Figure 2: Top two images are generated from peak-to-peak intensities from spectra and regions similar to those shown in Figure 1. Bottom two images, while representing an improvement over the peak maximum image, still include artifacts of the measurement process.

 

Analysis of Auger Images in CasaXPS

 

The essential sequence of steps required to process the image data is as follows:

  1. Convert the image set to spectra at each pixel.
  2. Differentiate all the spectra.
  3. Define quantification regions for each transition and propagate these quantification regions to each VAMAS block containing a row of spectra.
  4. Convert the region intensities to images.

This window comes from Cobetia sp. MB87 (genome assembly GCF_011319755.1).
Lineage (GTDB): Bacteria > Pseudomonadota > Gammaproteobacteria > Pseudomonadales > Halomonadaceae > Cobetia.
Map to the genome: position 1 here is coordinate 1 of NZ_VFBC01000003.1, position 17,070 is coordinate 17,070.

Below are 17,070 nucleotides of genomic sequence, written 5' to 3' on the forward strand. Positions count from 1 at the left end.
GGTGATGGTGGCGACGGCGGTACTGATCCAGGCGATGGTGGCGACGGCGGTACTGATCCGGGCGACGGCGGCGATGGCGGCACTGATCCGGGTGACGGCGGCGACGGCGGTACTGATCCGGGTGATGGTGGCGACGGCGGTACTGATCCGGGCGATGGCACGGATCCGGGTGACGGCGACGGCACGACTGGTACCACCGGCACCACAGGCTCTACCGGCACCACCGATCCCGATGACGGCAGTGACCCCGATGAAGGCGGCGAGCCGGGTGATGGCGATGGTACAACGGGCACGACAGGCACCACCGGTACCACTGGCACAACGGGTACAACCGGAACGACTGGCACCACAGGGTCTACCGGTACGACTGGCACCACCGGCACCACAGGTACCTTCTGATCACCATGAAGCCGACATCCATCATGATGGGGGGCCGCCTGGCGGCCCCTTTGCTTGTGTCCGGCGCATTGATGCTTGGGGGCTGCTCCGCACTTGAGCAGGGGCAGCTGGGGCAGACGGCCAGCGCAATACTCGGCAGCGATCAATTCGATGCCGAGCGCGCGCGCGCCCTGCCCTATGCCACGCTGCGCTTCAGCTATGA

Within these steps there are potentially sub-steps and these sub-steps are detailed below based on the original data for the given example.

 

The data in Figure 1 and Figure 2 were acquired on a PHI Auger system. Auger images were acquired, in this particular case, using two data files in which the saved images correspond to a sequence of unit energy steps over an interval spanning 370 eV to 331 eV. Since the data are in two separate files, the first job is to assign the correct energy to the experimental variable for each image and then move the images into a new Experiment Frame.

Ordering the Images using the Experimental Variable